Surat from where polished diamonds are supplied to domestic and overseas markets. Rather fortunately in this instance, the bombs did not detonate due to what experts say were faults with the detonation systems.
This is the nature of the hazards that come with the sparkle of these gems. If the response this sector is to get in Botswana will be anything similar to what citizens routinely experience whenever they need police assistance, then we are headed for disaster. It is at the same time a very sensitive sector, more so in an African state, given the ease with which people in the West shout "blood diamonds" whenever diamond activity may be linked to human rights issues. With Gaborone becoming a diamond centre of note, security will be imperative. A security officer armed with a baton and a pair of handcuffs will be nothing close to what is needed. The current makeup of our police force is also far from what is needed if the sophistication of the thieves and terrorists will continue to be at the levels witnessed at both Brussels and Mumbai.
Now, this will definitely take expenditure from the part of government as well. Already we have issues with military expenditure that is pegged at about 2.2 percent of the GDP on average every year, and DIS expenditure constantly exceeding budgeted for projections, thus requiring injection of funds from other sources, the national disaster fund at some point. These have been heavily criticised by the media and politicians. Citizens are also becoming critical, but the reality we face is that we will need to up our game at providing security.
It is a necessary evil, one that those who do allocations must do a better job at selling and justifying to the public. If they would just open up on why we need more expenditure in the security services sector, a lot of criticism would ebb away. Government must just come out in the open and declare the need for more expenditure in the security services sector with us becoming a diamond hub. The threats are many and varied: From mere thieves to terrorists. While you may say but the terrorists have no business here, you may need to realise that the movement of operations here and the heavy presence of citizens of countries usually targeted for terrorist attacks will also shift their gaze to us. The availability of large volumes of diamonds within the diamond value chain in a not so heavily fortified developing country will surely attract thieves.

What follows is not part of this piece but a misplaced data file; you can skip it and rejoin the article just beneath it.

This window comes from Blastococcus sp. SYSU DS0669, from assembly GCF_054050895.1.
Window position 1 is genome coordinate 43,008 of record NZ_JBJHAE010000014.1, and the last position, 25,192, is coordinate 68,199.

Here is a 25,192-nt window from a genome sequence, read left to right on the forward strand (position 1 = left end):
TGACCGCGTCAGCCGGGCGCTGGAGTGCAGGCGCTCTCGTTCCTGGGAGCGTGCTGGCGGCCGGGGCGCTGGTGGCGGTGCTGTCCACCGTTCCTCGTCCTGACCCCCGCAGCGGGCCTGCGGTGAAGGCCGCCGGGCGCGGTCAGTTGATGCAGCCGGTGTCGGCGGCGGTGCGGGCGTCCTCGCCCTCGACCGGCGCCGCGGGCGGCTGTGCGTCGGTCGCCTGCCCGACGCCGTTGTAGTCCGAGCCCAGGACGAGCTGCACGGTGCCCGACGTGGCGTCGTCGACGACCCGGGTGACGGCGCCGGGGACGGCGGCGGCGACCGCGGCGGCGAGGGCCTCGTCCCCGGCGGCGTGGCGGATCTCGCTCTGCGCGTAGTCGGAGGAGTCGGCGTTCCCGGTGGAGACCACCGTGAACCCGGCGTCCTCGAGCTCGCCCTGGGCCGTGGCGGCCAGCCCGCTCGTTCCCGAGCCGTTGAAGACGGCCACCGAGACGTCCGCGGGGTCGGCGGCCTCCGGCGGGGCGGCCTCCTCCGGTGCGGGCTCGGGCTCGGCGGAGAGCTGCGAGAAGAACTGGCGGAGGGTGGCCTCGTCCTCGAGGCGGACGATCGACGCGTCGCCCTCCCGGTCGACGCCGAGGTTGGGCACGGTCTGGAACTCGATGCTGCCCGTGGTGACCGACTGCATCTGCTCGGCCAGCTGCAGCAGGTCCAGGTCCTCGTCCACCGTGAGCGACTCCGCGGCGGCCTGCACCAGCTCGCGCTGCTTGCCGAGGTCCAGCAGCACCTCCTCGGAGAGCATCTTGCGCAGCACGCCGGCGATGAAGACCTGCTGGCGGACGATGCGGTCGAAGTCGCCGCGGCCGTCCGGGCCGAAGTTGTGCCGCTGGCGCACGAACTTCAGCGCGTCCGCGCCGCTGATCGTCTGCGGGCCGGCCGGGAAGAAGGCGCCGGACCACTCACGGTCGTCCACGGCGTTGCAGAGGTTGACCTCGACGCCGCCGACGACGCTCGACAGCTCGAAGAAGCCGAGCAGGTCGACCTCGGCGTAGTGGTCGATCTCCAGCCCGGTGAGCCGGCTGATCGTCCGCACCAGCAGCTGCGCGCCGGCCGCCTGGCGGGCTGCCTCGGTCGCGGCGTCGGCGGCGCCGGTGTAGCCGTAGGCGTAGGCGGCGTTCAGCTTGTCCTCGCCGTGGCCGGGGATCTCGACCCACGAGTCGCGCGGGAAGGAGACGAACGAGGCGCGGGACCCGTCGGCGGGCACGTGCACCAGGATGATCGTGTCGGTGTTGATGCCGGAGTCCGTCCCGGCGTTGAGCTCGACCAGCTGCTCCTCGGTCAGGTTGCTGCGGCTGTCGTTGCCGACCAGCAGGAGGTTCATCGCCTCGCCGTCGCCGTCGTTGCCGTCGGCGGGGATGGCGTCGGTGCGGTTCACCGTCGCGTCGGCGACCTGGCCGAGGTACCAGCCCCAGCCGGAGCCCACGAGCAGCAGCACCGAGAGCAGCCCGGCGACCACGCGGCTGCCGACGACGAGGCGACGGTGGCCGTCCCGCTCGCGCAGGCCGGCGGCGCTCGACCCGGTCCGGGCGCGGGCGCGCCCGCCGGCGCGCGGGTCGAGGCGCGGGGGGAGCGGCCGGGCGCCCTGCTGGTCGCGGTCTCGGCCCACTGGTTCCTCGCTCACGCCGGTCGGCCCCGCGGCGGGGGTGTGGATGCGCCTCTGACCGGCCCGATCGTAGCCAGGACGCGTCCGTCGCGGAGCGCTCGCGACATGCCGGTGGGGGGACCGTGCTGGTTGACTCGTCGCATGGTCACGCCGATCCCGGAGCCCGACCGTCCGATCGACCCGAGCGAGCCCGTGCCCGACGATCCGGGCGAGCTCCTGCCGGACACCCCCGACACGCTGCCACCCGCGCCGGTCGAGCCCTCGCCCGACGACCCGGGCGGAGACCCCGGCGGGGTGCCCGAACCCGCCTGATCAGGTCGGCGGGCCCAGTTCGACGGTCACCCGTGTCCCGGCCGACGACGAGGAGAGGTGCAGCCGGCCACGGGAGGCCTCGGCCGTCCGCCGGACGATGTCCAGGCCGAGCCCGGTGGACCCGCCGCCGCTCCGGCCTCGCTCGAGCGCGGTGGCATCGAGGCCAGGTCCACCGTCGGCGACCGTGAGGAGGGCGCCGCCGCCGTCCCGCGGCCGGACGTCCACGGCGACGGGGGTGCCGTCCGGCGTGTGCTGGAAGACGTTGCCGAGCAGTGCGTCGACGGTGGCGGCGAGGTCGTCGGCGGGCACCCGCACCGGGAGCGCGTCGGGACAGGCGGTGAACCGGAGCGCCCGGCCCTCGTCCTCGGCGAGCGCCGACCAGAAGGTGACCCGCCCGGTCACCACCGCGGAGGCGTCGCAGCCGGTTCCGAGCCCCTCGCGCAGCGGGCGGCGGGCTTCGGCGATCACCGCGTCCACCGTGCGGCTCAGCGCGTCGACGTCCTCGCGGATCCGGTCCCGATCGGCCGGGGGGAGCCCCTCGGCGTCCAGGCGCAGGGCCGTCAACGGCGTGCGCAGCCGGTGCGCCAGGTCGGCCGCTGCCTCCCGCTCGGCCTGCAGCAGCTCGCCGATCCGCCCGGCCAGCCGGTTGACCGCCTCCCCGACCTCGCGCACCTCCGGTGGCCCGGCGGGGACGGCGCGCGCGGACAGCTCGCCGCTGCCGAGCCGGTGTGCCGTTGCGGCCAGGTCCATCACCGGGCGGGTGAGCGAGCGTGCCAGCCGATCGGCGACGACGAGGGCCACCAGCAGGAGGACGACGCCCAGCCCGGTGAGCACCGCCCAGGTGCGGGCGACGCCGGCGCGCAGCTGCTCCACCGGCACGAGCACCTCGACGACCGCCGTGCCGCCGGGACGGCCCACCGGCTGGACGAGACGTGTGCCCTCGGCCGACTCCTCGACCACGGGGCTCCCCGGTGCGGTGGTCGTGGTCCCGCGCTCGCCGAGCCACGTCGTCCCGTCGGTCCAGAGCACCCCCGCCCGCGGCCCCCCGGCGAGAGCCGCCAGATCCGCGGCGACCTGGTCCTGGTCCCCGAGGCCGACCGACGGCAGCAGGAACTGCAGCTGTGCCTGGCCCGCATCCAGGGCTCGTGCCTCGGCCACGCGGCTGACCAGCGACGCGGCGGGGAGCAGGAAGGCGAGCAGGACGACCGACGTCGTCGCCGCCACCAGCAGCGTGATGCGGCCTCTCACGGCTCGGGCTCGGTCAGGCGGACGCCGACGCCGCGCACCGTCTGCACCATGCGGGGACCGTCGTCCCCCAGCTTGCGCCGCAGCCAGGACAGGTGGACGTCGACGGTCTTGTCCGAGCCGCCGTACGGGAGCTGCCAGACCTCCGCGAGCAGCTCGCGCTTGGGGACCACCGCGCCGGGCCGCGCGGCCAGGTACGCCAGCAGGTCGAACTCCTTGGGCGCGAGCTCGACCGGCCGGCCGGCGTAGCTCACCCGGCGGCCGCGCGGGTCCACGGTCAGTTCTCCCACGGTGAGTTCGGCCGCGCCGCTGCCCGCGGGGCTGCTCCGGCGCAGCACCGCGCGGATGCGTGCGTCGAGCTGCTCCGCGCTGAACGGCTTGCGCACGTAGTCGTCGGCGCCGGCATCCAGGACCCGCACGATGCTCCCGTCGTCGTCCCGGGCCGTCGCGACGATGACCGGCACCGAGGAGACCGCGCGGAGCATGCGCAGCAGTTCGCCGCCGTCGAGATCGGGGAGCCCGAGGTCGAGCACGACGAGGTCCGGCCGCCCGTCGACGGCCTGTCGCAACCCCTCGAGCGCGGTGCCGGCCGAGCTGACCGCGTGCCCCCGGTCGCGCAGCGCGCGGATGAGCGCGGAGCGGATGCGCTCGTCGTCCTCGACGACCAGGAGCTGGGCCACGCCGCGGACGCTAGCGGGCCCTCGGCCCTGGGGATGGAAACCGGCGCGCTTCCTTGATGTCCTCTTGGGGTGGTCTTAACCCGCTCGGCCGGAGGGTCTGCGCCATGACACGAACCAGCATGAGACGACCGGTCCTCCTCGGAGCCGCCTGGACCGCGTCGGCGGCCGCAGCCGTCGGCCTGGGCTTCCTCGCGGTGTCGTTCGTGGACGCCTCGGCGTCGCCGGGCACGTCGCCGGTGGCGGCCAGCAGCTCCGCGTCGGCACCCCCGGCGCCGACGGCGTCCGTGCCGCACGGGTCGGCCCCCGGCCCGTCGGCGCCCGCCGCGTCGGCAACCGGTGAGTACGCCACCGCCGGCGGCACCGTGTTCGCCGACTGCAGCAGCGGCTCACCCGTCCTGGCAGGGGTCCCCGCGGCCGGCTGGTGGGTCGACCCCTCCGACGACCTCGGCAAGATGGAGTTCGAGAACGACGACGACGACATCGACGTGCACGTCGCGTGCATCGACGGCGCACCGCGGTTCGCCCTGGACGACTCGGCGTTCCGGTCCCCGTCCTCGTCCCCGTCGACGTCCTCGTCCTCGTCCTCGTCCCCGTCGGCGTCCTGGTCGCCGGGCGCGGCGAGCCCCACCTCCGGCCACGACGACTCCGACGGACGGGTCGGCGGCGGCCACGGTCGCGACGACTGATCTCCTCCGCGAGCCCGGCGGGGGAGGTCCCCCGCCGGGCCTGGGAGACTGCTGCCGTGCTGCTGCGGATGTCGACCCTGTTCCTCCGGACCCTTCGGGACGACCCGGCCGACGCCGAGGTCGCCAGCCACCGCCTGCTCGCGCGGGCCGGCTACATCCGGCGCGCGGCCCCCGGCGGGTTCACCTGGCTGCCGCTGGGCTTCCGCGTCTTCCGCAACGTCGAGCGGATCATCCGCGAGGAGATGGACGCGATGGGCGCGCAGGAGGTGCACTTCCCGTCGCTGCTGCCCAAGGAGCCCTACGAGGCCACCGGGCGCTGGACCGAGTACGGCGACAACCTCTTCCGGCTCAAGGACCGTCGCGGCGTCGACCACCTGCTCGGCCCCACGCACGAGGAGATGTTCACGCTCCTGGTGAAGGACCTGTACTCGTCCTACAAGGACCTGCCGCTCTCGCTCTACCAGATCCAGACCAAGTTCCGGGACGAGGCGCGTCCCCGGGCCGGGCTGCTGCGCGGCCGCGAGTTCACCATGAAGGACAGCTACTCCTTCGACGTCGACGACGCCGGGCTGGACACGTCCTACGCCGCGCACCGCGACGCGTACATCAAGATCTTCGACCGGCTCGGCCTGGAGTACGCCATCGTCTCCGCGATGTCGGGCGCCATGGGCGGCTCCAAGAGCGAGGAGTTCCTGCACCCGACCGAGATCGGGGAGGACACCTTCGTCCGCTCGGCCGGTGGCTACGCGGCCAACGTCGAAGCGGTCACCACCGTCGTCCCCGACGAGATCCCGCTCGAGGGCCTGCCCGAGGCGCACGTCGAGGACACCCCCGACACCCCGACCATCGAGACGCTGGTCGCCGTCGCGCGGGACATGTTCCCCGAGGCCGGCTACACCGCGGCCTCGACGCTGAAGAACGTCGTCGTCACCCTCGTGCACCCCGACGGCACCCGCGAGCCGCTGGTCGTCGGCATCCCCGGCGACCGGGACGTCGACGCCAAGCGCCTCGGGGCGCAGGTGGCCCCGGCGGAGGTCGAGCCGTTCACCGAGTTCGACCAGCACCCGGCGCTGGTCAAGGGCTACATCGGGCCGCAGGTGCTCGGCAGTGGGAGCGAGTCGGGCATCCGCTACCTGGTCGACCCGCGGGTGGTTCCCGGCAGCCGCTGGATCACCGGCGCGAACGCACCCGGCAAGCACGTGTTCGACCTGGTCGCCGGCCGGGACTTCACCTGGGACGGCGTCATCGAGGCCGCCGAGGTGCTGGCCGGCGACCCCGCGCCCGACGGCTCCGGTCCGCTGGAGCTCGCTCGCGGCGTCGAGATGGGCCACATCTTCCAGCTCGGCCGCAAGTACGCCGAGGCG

Some of those will be heavily armed. Judging from the light weaponry that our police service carries, the boys with the bigger toys will easily get away with stuff. We wait to see what the special unit that has been created will do. But for goodness sake, I hope it has nothing of the slow response and dismal crime prevention rates as our police force currently does. I do not hate the police. Afterall, just this week, Commissioner Keabetswe Makgophe lamented their failure to prevent crime.
One also hopes the legislature will move quickly to enhance security within what no doubt is a highly sensitive sector.
As for the public and politicians, there is a need to understand that security services will need more money in order to help us create more money. It is a classical case of economic theory: You have to forego something in order to have another.